An ethnographer’s perspective on drawing
A few weeks after the publication of Winter Fires, I was contacted by the editor of an academic journal, Anthropology and Aging Quarterly, who was interested in reproducing some of Mik Godley’s images. Naturally, Mik and I were very happy to agree, and a portfolio with an explanatory note was published in the spring issue. I asked Jason Danely, the editor, to give me a sense of why he was interested in the images. This is what he says:
Images and other forms of media are not merely decorations for the journal, but generate a new kind of knowledge-making process that invites the viewer into an engagement with the subject. When I read Winter Fires, I could not imagine the text as separate from Mik Godley’s photo-paintings. This collaborative process of engagement perfectly suited the topics of creativity and art in later life. Mik’s portraits not only stir the emotions of the viewer, but they add depth to the expressions and lives of the subjects.
Ethnography also, at its best, has a particular aesthetic commitment, and does not masquerade as an objective recounting of events, but presents the ethnographer and her process as a vital part of the research. Mik’s process of reworking each photo reveals the artistic hand in ways that the camera cannot capture.
Together with the text, I was moved to wonder about the role of art and creativity not only in the lives of older people, but in my own perspective of aging and the ways I engage with aging visually. I reflected on the way these images were different from other images of aging that circulate in popular media. Most of all, I came to think about my own writing on creativity in aging, the aesthetic commitments that I use to convey the complexity and everyday life in old age.
Jason’s comments prompt several trains of thought, but the one I want to look at here is his point that ethnography does not pretend to a simple objectivity.
Drawing is not objective: that’s why it matters
The idealisation of objectivity in contemporary culture has long troubled me—I wrote about it 15 years ago, in the introduction to Use or Ornament?—both because it is untrue and because it is used to promote or disqualify certain forms of knowledge and, by extension, certain values, ideas and political theories. Artistic method is central to Regular Marvels, both in the collaborations with other artists and in the literary construction of my texts, partly to signal plainly that these books do not aspire to the kind of objectivity that is used to legitimise some kinds of science and, through intellectual sleight of hand, what is called ‘evidence-based policy’.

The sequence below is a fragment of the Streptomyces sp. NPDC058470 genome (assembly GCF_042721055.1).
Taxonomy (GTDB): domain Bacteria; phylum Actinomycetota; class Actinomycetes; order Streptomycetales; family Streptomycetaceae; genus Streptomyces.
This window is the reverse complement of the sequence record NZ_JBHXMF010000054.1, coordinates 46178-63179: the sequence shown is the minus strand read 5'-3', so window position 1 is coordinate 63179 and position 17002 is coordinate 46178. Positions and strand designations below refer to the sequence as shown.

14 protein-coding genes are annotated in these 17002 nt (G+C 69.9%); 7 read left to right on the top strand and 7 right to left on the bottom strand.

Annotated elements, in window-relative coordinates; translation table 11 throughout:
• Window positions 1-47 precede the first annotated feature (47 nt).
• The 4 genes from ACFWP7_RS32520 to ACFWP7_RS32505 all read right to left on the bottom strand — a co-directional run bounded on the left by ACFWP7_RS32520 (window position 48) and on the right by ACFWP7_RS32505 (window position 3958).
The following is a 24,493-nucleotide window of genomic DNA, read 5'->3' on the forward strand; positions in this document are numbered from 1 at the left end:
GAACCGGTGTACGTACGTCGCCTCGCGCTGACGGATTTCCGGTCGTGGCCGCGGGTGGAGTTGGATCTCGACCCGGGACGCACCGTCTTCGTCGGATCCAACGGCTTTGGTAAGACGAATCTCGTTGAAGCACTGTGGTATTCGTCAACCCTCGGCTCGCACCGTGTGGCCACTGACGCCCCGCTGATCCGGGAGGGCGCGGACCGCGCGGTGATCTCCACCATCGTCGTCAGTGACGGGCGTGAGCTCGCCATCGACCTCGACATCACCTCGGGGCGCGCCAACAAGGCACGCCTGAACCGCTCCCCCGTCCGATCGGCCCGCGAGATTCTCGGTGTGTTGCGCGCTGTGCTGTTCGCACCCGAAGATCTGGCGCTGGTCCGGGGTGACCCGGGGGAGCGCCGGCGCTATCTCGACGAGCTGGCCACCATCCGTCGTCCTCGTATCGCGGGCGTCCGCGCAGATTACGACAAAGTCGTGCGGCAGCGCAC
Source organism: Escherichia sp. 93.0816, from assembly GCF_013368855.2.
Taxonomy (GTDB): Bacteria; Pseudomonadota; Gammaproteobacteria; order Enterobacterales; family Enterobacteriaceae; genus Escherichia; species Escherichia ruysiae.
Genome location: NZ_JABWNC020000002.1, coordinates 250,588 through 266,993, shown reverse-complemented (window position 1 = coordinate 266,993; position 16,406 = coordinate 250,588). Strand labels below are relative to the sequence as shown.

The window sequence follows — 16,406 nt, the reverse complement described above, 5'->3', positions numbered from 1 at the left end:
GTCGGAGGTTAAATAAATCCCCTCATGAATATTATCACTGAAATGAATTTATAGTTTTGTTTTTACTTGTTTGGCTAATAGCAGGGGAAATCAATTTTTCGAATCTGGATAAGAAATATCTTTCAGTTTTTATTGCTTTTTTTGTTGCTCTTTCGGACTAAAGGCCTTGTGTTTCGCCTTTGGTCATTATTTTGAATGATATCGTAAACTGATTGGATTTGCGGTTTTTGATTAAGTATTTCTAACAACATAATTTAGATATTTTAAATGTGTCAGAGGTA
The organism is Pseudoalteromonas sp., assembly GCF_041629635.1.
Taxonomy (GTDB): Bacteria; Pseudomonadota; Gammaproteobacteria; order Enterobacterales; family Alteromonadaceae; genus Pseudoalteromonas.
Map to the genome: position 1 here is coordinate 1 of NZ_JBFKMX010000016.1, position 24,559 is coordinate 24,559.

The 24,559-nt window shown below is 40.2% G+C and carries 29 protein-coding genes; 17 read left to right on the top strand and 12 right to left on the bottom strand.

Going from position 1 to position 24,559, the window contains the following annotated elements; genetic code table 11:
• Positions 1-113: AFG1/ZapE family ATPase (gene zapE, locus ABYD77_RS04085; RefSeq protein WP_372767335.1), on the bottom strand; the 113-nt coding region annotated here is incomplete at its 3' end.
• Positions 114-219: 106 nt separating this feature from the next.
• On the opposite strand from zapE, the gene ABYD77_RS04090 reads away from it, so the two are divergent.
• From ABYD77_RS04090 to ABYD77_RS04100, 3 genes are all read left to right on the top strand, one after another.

The risk, even in questioning the hegemony of this concept of how knowledge is created, is to be accused of methodological failure and therefore irrelevance. That bad faith shows why scientism in Western culture must be challenged: after all, testing is intrinsic to scientific method. Scientific objectivity can be vital in the right places. But it is not the only method of thinking deeply and with integrity about human experience. Nor is it the only way of distinguishing truth from falsehood. The vast and ancient practice of art is another, which is why 2,500 year old plays can still move us today, though we are so different from the people who created them.
And, despite the inability of some scientists, politicians, academics and, yes, artists, to understand it, these human systems of knowledge are not mutually exclusive. They are complementary, interactive and mutually rewarding.
The work of ethnography is one area, among others, where acceptance of the limits of objectivity challenges the researcher to be even more watchful of their own biases, because they do not trust a method to do it for them. Rather than pretending that their own reality can be left at the laboratory door, ethnographers, like good artists, bring it inside, the better to keep a watch on it.
A note on the photographs: Nicholas Nixon and the Brown Sisters
The photographs that I’ve used to illustrate this post (alongside one of Mik Godley’s images, which are already familiar to visitors to this site) come from a remarkable project by Nicholas Nixon. Since 1975, Nicholas Nixon has made an annual group portrait of his wife with her three sisters. The resulting sequence now stretches over 30 years and is one of the most extraordinary works of portraiture I have seen.
In a press release for a 25 year retrospective of the series, the Zabriskie Gallery wrote this about the series:
For this ongoing series, the artist adheres to two unwavering constants. First, the sisters always pose in the same frontal sequence; Laurie, Heather, Bebe, and Mimi. Second, regardless of how many negatives exposed, only one is selected for printing from each individual year’s batch. This imparts a scientific approach to the work, with its unchanging variables, setting parameters for the creative process. However, operating within these limits also allows the subject matter to richly expand, allowing the viewer to partake more empathetically in the lives of the four individuals.
Despite the misuse of the word ‘scientific’, this is clearly an artistic method, using its own rules. It is also extraordinarily rigorous since it imposes a shared responsibility for the continuation of the process on the sitters. But what matters, in the end, is that the work is a beautiful and moving reflection on human life.